Changing the color of the price from black to red on an advertisement makes men think they are getting a bargain, according to research from the University of Oxford Said Business School. Some recalled the price as $15 less than the actual cost.
The study, "Are Men Seduced by Red? The Effect of Red Versus Black Prices on Price Perceptions," shows men tend to look at colors in advertisements to determine their worth, whereas women tend to read the print. The findings imply that men had rather not spend the time to look more closely at the content. Researchers also said that men more often associate the color red with pleasure.
Women were not affected by the color of the printed price. Perhaps that's why a study from the Insights in Marketing i-on-Women cited that females control more than $7 trillion in domestic spending and purchase decisions for 85% of the major product categories.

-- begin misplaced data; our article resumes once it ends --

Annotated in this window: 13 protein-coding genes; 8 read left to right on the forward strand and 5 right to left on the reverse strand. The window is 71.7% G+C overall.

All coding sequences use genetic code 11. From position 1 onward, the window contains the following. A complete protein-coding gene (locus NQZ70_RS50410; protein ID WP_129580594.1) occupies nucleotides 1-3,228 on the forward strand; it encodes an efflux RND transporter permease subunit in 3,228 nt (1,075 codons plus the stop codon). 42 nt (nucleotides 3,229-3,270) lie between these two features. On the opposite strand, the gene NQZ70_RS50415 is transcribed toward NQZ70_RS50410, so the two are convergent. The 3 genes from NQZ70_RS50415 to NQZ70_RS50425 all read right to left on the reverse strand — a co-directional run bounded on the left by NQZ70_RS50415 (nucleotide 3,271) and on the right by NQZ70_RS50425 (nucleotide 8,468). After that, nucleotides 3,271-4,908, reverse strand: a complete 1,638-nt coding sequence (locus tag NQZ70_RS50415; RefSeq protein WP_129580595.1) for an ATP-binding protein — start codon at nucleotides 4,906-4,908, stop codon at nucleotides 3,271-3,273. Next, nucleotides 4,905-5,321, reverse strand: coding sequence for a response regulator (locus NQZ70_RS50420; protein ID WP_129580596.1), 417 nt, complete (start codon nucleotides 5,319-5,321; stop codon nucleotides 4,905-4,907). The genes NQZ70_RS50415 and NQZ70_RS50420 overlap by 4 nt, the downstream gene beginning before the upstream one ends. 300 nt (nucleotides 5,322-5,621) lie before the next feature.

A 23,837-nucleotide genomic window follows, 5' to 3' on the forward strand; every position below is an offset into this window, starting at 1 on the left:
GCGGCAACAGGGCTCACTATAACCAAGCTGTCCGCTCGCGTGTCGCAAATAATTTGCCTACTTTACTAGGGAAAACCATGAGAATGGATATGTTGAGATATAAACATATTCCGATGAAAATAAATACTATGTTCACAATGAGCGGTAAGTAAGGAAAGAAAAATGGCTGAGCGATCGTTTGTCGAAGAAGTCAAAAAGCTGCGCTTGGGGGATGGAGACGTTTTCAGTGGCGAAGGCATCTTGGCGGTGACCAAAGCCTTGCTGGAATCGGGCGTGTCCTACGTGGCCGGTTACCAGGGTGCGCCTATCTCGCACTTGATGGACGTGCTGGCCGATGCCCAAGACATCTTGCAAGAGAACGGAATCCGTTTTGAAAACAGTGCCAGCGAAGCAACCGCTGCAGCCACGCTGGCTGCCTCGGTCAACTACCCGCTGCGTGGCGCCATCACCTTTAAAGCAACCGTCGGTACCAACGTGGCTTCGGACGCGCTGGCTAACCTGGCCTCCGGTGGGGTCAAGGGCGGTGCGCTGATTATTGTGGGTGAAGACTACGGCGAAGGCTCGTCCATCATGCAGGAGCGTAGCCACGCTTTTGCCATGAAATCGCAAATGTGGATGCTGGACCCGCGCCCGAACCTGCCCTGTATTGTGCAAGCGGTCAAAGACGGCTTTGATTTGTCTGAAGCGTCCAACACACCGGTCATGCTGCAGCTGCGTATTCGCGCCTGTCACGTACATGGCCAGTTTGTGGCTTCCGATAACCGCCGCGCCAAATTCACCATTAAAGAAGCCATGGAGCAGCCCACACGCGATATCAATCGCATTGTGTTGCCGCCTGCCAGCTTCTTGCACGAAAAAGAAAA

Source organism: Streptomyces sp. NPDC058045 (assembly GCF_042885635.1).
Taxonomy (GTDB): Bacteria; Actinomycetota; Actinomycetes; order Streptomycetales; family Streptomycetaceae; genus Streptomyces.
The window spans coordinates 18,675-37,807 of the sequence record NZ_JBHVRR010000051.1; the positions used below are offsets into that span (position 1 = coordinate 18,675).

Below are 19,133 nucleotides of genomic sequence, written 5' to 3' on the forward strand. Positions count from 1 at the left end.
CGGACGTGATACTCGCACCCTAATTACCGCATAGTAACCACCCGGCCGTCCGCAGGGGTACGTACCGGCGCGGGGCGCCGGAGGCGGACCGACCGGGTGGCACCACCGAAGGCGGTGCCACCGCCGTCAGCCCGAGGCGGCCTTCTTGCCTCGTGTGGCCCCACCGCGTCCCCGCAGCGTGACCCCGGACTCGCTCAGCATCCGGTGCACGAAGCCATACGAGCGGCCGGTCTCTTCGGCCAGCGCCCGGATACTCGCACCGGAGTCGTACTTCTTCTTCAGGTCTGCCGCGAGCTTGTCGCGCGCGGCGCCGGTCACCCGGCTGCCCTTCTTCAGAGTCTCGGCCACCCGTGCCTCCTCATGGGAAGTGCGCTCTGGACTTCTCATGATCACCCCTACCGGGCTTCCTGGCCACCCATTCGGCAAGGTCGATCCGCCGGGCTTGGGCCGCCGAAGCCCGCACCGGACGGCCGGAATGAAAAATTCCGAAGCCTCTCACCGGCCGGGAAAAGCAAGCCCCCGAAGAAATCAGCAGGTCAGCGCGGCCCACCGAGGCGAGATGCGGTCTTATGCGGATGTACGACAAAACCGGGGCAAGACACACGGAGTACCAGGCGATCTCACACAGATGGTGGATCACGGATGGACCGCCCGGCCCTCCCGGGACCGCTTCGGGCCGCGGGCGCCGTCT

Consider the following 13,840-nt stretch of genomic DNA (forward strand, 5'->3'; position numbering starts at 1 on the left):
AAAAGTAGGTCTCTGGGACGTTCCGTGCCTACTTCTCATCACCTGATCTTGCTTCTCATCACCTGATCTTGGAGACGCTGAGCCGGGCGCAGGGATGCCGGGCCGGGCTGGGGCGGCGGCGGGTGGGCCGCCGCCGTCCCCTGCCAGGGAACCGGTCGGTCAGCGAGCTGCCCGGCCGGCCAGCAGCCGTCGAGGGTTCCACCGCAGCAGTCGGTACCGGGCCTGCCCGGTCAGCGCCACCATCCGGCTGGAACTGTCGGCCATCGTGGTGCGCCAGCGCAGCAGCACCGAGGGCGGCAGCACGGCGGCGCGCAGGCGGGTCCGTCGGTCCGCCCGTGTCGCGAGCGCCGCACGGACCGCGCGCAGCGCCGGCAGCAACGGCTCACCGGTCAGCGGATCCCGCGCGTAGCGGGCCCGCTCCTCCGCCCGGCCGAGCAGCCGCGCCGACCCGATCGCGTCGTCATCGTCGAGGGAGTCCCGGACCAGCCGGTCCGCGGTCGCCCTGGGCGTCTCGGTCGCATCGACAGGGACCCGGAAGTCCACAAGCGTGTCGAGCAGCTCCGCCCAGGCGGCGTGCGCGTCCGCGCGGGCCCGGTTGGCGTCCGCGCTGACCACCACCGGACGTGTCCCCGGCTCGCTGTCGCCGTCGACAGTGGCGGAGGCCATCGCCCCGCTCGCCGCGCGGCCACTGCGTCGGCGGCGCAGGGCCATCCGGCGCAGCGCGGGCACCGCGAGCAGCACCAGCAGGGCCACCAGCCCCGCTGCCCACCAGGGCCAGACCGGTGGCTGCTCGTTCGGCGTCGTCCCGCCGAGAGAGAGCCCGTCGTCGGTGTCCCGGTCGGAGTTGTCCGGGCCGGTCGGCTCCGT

The researchers from the Said Business School argue men rely on color as an indication of value, and tend not to take the time to process advertisements, instead quickly looking for clues they can use as shortcuts to make decisions. When men took the time to process the ad's content in more depth, the color's influence on price perception fell.
Determining what colors work online for a specific audience should become just as important as the copy and layout. A Shop.org and Forrester Research study released Tuesday points to testing colors, and the size of add-to-cart buttons and fonts. In fact, 47% of retail marketers participating in the survey said testing of site layout and key site attributes has become one of the top five merchandising priorities for online businesses this year as part of A/B and multivariate testing of online content.